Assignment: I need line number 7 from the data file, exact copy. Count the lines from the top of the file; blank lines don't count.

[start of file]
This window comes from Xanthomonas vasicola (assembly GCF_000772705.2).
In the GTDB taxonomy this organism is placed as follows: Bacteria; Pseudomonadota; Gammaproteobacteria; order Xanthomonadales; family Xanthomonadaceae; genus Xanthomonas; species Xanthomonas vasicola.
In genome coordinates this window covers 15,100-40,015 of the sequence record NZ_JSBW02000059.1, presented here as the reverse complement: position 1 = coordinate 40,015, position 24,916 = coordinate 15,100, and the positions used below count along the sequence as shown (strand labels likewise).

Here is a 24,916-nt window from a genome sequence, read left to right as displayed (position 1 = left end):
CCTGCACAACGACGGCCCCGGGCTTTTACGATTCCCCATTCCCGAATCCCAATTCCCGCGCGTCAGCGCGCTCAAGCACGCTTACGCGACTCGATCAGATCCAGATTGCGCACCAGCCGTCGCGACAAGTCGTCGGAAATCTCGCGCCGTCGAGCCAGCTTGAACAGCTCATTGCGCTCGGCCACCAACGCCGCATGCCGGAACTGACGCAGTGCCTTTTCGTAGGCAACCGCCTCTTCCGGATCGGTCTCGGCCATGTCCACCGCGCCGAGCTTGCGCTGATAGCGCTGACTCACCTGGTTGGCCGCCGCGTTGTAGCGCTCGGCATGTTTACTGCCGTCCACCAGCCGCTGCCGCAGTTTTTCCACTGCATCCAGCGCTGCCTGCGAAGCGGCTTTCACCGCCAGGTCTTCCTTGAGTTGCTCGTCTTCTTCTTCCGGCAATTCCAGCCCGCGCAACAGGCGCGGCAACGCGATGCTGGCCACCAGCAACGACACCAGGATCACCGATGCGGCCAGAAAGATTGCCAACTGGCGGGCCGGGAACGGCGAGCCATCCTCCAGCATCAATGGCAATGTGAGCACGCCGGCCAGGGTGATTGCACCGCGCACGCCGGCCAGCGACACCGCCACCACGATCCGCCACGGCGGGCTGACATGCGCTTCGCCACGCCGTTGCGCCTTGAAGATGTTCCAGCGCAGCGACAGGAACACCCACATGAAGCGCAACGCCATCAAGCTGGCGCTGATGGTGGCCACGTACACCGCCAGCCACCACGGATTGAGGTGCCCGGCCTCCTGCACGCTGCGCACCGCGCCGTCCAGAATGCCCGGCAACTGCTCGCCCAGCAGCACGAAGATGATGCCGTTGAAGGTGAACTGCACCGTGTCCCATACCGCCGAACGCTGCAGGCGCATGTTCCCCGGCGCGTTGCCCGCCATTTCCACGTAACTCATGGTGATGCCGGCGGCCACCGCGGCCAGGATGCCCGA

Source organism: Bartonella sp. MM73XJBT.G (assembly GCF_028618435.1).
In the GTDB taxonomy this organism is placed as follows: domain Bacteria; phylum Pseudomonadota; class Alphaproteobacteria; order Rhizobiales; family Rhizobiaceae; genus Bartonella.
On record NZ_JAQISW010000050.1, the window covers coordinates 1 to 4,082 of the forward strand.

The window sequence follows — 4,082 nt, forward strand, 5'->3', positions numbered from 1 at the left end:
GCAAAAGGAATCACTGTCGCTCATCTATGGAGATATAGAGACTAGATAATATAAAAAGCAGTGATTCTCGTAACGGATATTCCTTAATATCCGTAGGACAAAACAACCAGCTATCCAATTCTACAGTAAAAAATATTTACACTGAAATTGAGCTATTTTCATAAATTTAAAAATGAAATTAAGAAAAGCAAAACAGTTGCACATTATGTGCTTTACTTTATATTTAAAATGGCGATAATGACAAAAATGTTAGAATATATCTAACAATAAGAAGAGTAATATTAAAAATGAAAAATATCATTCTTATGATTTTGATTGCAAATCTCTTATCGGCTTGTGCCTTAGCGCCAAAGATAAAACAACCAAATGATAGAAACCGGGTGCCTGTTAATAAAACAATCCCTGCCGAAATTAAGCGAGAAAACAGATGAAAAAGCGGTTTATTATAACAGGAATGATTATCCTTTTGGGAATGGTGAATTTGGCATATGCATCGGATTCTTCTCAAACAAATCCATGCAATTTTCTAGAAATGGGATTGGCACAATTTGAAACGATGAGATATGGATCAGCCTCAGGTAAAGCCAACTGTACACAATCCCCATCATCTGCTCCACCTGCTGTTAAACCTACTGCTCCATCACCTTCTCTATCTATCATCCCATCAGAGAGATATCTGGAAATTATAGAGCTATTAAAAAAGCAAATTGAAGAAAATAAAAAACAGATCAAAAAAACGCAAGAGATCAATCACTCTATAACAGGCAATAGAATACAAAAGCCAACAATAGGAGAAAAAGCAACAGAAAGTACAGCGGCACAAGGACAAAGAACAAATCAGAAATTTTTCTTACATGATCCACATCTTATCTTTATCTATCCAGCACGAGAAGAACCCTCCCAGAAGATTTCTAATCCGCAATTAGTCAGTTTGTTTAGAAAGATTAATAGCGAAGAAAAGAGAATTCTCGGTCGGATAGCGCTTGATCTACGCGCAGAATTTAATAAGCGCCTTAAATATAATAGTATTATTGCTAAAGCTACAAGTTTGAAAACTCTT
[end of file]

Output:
In the GTDB taxonomy this organism is placed as follows: domain Bacteria; phylum Pseudomonadota; class Alphaproteobacteria; order Rhizobiales; family Rhizobiaceae; genus Bartonella.